The hero with a thousand faces by

6 May 2008


ISBN: 0586085718
Read for Once Upon a Time Challenge (mark II)

Whether we listen with aloof amusement to the dreamlike mumbo jumbo of some red-eyed with doctor of the Congo, or read with cultivated rapture thin translations from the sonnets of the mystic Lao-tse; now and again crack the hard nutshell of an argument of Aquinas, or catch suddenly the shining meaning of a bizarre Eskimo fairy tale: it will be always the one, shape-shifting yet marvellously constant story that we find. together with a challengingly persistent suggestion of more remaining to be experiences than will ever be known or told.

I think maybe I’m just not in the mood for studious type books. At least, that’s the excuse I’m making for not really enjoying this book. Then again it may simply be that we’re all aware of these great themes that so many myths and fictions retell over and over again. Back in 1949 it was all original and new and so of course deserved all that attention. Now? Well the writing style is a little on the ponderous side and I think I’ve read most of these arguments before.

That being said, I’m still glad I read it. I simply don’t have a lot to say about it.

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8 Responses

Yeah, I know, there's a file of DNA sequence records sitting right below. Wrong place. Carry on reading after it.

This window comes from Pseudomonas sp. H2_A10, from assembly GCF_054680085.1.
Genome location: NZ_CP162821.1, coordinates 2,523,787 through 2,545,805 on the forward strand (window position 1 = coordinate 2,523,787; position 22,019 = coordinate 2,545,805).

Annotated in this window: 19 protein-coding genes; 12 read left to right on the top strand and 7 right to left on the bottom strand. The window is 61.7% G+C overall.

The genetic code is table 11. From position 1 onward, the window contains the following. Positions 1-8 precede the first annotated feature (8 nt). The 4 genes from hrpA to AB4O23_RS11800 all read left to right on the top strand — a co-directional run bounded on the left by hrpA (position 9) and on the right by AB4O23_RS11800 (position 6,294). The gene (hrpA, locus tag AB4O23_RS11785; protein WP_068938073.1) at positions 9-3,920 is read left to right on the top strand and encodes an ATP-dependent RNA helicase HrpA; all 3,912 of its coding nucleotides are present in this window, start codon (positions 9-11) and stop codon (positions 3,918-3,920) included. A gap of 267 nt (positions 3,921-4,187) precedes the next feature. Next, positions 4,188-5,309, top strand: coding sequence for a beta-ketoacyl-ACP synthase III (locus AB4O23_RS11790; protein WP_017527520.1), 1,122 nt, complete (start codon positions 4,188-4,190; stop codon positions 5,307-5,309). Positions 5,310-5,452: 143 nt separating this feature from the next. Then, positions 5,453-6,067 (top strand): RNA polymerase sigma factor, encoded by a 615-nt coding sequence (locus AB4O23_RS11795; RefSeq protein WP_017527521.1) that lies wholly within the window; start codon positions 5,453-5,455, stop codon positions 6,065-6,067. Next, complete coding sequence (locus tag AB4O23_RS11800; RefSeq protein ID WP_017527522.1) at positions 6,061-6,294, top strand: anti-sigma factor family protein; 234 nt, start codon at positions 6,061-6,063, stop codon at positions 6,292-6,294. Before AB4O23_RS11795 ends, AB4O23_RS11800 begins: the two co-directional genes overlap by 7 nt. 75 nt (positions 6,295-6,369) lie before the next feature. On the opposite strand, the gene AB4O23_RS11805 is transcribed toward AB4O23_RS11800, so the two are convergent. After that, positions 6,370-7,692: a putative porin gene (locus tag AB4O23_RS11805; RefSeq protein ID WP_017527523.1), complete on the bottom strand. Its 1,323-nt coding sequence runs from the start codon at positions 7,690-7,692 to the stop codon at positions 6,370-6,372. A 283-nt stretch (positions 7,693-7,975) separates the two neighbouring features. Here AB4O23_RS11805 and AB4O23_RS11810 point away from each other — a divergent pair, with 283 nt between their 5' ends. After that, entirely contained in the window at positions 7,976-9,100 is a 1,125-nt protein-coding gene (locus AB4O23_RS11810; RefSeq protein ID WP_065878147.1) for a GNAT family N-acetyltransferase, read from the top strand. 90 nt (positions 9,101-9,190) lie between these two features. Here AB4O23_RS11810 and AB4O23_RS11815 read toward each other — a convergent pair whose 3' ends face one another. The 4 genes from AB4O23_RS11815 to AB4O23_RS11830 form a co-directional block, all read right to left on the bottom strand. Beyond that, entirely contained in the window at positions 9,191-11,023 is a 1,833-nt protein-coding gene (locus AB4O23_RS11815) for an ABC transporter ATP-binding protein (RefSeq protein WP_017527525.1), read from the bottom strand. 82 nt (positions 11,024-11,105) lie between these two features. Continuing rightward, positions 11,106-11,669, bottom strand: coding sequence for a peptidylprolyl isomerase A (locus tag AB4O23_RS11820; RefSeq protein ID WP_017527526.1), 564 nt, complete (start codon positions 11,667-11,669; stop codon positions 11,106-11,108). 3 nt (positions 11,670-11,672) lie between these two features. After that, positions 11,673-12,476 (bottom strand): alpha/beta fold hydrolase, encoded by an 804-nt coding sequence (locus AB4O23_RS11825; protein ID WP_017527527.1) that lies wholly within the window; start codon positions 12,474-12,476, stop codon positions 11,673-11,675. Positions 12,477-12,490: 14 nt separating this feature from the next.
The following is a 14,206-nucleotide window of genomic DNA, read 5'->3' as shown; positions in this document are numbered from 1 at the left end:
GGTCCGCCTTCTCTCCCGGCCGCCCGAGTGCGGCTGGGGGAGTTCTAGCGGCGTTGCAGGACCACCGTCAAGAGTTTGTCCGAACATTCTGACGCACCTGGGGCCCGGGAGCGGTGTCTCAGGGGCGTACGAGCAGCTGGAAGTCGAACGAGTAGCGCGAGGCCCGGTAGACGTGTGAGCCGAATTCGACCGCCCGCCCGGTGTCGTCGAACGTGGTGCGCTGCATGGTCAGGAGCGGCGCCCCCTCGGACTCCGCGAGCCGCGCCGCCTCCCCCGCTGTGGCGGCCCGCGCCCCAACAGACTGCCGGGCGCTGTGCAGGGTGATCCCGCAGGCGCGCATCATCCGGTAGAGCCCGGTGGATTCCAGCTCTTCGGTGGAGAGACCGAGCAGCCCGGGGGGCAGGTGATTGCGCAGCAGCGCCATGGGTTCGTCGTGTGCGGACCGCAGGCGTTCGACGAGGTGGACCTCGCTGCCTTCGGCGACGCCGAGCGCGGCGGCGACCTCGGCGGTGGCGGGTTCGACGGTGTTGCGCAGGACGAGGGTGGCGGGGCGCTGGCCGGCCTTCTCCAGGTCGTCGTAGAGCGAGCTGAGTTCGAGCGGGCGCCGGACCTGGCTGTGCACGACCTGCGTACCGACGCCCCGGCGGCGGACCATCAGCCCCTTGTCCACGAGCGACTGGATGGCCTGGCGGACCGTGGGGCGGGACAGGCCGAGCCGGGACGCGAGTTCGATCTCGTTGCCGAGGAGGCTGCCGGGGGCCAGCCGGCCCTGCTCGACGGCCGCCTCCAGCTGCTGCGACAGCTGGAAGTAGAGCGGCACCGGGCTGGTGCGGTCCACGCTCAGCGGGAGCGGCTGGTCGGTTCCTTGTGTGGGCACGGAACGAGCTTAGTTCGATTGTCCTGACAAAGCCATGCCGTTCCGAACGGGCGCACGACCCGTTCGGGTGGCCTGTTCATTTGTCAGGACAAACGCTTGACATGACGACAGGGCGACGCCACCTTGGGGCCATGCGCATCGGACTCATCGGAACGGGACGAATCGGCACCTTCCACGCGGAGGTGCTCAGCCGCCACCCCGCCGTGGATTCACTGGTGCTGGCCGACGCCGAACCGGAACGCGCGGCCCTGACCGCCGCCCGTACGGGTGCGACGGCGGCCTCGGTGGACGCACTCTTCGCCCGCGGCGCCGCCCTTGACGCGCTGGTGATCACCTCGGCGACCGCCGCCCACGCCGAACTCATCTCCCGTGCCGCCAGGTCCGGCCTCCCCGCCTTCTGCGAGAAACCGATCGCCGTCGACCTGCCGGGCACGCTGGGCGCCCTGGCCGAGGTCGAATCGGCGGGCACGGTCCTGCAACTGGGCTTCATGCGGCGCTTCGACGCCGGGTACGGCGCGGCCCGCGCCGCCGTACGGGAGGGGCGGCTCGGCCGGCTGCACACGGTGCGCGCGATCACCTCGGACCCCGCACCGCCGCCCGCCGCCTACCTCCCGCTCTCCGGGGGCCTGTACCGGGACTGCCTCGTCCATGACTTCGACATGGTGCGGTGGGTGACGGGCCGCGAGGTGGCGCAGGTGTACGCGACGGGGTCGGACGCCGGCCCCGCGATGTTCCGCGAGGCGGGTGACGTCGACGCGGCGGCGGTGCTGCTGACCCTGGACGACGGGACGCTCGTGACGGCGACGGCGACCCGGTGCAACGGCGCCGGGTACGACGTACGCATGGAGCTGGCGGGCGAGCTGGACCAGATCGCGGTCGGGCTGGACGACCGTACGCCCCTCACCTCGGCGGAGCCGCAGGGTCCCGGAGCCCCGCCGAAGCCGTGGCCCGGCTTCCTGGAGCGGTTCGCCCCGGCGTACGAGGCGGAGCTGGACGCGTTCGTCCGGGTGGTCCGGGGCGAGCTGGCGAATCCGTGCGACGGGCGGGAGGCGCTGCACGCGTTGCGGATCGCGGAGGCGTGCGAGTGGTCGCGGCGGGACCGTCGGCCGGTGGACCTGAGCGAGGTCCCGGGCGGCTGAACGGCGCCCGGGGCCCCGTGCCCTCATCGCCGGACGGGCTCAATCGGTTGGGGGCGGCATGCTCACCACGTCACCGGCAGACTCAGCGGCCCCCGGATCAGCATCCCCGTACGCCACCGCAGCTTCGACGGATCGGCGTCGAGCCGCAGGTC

1. Carl V. says:

    A friend sent me a copy of this recently as he was surprised I had not read it. I truly do want to read it sometime but, like you, I have the feeling that I have some general knowledge about these themes already. I still plan to read it someday, but it isn't high on my priority list.

  2. Told you it was awful! Why do so many people want to reduce diversity to uniformity? I'd rather concentrate on the unique elements of each mythology, rather than the common ones.

  3. Fence says:

    I think it may work better as a book to dip in and out of Carl. It certainly isn't awful as Mal insists :) It just felt like I knew it all already. Although I'm reading a version of the Iliad at the moment and some of the descriptions of Achilles and Helen remind me a lot of the Irish Ulster myths, especially Helen = Deirdre.

    I'm not so sure it was all about reducing diversity Mal. More like pointing out that there are similarities there too. After all, concentrating too much on the unique elements can lead to proclamations of superiority and one culture being better than an other.

  4. Marlock says:

    No, no, no….that doesn't follow at all. I don't understand that logic. It's bizarre. Why do so many people think we are presented with two choices, a drab, homogenized, post-historic world where everybody looks and talks and acts exactly the same way, or the high autobahn back to Nazi Germany? Rrrrr. OK, maybe Campbell wasn't doing that (I haven't read that book), but that current of thought really seems…um….to be at high tide.

  5. Marlock says:

    Heee. I didn't mean the name-change. This is a work computer and it saved an old name I used, for the sake of variety.

  6. Fence says:

    lol Mal, you haven't read the book but you are giving out about it? tut tut tut

  7. Marlock says:

    I read about twenty pages of another book by him. Well, a book that consisted of a long interview with him. That was enough for me.

  8. Fence says:

    Oh, I think I took a look at that one last week when nabbing tHwaTF off the shelves. Looked really really boring.